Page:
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Museums & Galleries



Gallery 2, Gangnam District

To Saturday:
The exhibition features more than 200 drawings by Lee Dongi, who is considered one of Korea’s representative pop artists, though he has always expressed concern about such categorization of his work. These drawings include sketches and scribbles made without any further purpose.

“Lee Dongi is concerned with how modern art is generalized into ‘conceptual art,’“ the gallery’s homepage reads. “The artist said he does not like the binary division between conceptual art and the formal exploration of art... Drawing, either consciously or not, is a process to give a form, to solidify, and to refine images that are called upon. “

Admission is free. Go to Apgujeong Rodeo subway station, Bundang Line, exit No.5 and walk five minutes.

(02) 3448-2112,


Plateau, Jung District

To Sunday:
The exhibition features 12 pieces by Chinese artist Liu Wei, ranging from his controversial early works to his most recent. The 44-year-old is one of the leading artists in the generation that came after the famous “Chinese Diaspora” and “Political Pop” generations that were influenced by the 1989 Tiananmen Square protests.

The exhibition will be the last at Plateau, a branch of the Samsung Museum of Art located in the Samsung Life building, which will close after 17 years due to the sale of the building.

Admission is free. The museum is closed on Mondays. Go to City Hall Station, line No. 2, exit 8.

(02) 1577-7595,


Whanki Museum, Jongno District

To Sunday:
This large-scale retrospective of the modern Korean master Kim Whan-ki (1913-74) features 400 paintings, drawings and collages by the artist.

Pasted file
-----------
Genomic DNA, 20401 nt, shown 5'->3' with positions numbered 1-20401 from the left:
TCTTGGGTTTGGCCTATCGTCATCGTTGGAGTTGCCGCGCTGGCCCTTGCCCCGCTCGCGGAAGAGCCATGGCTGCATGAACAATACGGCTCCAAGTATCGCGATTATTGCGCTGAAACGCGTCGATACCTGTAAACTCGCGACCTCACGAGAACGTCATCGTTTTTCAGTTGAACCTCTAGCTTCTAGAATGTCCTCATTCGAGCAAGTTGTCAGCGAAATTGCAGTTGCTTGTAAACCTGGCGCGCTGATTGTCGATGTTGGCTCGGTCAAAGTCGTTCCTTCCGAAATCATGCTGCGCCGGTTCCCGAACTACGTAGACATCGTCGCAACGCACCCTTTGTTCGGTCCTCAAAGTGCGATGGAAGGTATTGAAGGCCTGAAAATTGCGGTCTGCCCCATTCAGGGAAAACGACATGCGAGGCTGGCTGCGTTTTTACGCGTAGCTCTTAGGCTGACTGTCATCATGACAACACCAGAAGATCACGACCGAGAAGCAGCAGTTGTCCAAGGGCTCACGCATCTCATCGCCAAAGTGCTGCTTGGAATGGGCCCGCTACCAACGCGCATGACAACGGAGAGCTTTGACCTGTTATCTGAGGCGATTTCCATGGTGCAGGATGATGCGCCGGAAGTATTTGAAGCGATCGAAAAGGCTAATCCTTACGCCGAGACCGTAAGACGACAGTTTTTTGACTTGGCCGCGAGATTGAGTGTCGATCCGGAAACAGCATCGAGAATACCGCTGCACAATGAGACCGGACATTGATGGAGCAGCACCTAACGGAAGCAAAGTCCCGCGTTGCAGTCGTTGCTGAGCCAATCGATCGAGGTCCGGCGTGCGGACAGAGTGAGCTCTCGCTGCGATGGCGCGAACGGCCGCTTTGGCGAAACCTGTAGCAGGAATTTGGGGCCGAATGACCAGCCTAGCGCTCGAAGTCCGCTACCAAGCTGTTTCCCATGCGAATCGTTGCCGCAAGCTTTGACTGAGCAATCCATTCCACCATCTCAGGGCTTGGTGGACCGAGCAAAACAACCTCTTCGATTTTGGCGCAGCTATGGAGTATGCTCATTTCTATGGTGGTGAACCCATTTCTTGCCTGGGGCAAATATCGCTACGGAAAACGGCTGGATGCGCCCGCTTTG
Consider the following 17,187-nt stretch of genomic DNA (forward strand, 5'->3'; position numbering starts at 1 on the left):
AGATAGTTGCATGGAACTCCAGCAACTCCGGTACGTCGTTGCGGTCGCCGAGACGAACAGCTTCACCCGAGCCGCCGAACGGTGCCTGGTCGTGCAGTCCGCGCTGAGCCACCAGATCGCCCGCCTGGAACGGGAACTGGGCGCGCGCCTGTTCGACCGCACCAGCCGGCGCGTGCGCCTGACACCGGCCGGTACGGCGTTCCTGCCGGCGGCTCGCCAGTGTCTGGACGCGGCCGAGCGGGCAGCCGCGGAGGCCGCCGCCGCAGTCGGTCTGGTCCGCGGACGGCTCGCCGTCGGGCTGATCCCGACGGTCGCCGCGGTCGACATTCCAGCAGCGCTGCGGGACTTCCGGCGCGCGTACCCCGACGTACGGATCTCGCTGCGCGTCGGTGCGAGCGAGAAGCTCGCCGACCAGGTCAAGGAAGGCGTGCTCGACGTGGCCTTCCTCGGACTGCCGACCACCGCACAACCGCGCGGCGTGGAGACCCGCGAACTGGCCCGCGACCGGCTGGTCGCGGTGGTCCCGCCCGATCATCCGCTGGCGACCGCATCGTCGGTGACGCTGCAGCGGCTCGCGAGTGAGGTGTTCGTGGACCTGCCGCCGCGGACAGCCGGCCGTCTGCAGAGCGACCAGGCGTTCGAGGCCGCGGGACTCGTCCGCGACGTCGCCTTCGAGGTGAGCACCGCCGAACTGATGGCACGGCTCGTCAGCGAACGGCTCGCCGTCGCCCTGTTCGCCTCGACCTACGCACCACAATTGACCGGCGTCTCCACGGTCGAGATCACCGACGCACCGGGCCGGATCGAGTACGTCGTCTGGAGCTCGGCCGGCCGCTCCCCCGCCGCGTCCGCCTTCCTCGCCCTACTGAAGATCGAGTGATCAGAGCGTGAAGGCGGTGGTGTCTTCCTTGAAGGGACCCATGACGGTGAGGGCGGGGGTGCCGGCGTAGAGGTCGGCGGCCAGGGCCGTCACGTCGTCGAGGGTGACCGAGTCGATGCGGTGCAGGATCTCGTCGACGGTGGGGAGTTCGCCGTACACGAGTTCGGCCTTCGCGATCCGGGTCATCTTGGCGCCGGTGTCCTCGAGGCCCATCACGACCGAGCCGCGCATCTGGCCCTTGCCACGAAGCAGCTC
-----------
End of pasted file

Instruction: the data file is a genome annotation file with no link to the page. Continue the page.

The exhibition includes many abstract drawings and oil paintings on newspaper that show the artist’s continued experimentation with, and transition into, pure abstract figuration.

The result was Kim’s collection of dot paintings, which are now celebrated by both art critics and collectors. The dot paintings are among the exhibits.

Admission is 10,000 won ($9) for adults. The museum is closed on Mondays. From Gyeongbokgung Station, line No. 3, exit 3, take Green Bus No. 1020 or 7212 and get off at the Buam-dong Resident Center stop.

(02) 391-7701,



Horim Art Center, Gangnam District

To Oct. 29:
This exhibition features about 80 paintings by 38 masters of Korean traditional painting from the 20th century.

As the title implies, visitors will be able to see how Korean art, which was focused on calligraphic painting in the late Joseon Dynasty (1392-1910), became more image-oriented as the country modernized and painters responded in their own ways to Western and Japanese influences.

The largest piece on display is a landscape painting by Ro Su-hyoun (1899-1978), which illustrates the four seasons on a folding screen 2.3 meters (7.5 feet) in length

Admission is 8,000 won ($7.21). The museum is closed on Sundays. Take bus No. 145 , 440 or 4212 and get off at the Horim Art Center stop.

(02) 541-3523~5,



Yeongang Gallery, Yeoncheon County of Gyeonggi province

To Nov. 20:
Yeongang Gallery, the first-ever art gallery within the civilian control zone adjacent to the North Korean border, opened in May with a solo show by artist Han Sung-pil. It features 11 of his photos, including “Observation,” and video works including “Uncanny Serenity.”

The gallery, located next to an air-raid shelter, was once a museum dedicated to showing North Korea’s attacks on the south. As part of the renovations, Han and designer Cho Sang-gi covered the walls of the building with prints of 680 doors from countries around the world.

The museum is located at Hoengsan-ni 243, Jung-myeon, Yeoncheon County. A valid photo ID is required to pass the security checkpoint.

(02) 2268-1973


Seoul Museum of Art, Jung District

For an indefinite period:
This exhibition celebrates the opening of a permanent space for artwork donated by Gana Art, one of the nation’s leading galleries, in 2001.

The donation, called the Gana Collection, consists of 200 paintings, sculptures and prints by 48 local artists associated with the Minjung art movement of the 1980s and early ’90s. The movement is characterized by realist paintings with strong political or social messages against the Korean military regime of the ’80s.The inaugural exhibition features 28 pieces by 24 famous Minjung artists including Lim Ok-sang, Shin Hak-chul and Hwang Jae-hyung.

Admission is free. The museum is closed on Mondays. Go to Seoul City Hall Station, line No. 2, exit 10 and walk for five minutes.

(02) 2124-8800,

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